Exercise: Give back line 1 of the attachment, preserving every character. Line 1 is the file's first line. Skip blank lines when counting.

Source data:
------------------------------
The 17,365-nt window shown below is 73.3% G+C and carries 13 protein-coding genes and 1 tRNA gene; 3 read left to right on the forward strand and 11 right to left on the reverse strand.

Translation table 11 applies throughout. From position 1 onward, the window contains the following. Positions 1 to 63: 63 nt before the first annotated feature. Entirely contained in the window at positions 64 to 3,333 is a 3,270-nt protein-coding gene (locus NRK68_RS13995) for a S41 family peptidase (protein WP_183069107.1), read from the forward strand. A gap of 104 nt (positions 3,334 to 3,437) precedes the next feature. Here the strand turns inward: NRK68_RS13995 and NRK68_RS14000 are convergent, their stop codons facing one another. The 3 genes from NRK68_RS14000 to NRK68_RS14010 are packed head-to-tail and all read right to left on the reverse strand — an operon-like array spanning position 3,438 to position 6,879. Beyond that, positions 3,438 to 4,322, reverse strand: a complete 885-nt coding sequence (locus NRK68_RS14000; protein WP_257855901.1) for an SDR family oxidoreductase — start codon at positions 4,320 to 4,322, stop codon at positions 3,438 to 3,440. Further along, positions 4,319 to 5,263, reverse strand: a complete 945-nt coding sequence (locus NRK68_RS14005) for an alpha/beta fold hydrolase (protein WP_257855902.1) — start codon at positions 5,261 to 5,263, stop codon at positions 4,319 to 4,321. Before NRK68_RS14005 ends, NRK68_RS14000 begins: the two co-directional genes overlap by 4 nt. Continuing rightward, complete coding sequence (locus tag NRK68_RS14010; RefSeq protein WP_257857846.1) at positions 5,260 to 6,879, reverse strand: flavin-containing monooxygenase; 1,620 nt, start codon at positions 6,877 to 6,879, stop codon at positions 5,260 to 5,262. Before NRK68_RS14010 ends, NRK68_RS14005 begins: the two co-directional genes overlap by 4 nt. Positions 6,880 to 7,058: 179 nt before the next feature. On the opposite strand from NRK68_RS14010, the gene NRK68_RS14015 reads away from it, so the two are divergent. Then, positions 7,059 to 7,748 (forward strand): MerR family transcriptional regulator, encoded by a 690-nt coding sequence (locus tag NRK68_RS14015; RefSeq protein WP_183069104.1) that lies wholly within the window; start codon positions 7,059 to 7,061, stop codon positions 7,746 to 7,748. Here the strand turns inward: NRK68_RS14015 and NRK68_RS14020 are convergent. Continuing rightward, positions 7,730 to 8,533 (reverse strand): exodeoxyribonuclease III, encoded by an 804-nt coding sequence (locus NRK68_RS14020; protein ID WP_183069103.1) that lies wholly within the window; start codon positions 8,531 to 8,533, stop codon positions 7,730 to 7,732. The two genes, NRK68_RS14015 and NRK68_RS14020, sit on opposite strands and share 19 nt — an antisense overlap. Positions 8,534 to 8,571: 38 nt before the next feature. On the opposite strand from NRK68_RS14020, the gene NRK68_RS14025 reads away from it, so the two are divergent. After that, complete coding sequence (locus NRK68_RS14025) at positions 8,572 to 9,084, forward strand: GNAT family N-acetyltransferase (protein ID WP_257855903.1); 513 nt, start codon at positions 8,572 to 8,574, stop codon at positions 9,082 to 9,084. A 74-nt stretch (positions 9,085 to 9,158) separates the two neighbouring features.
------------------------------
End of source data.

The 17,365-nt window shown below is 73.3% G+C and carries 13 protein-coding genes and 1 tRNA gene; 3 read left to right on the forward strand and 11 right to left on the reverse strand.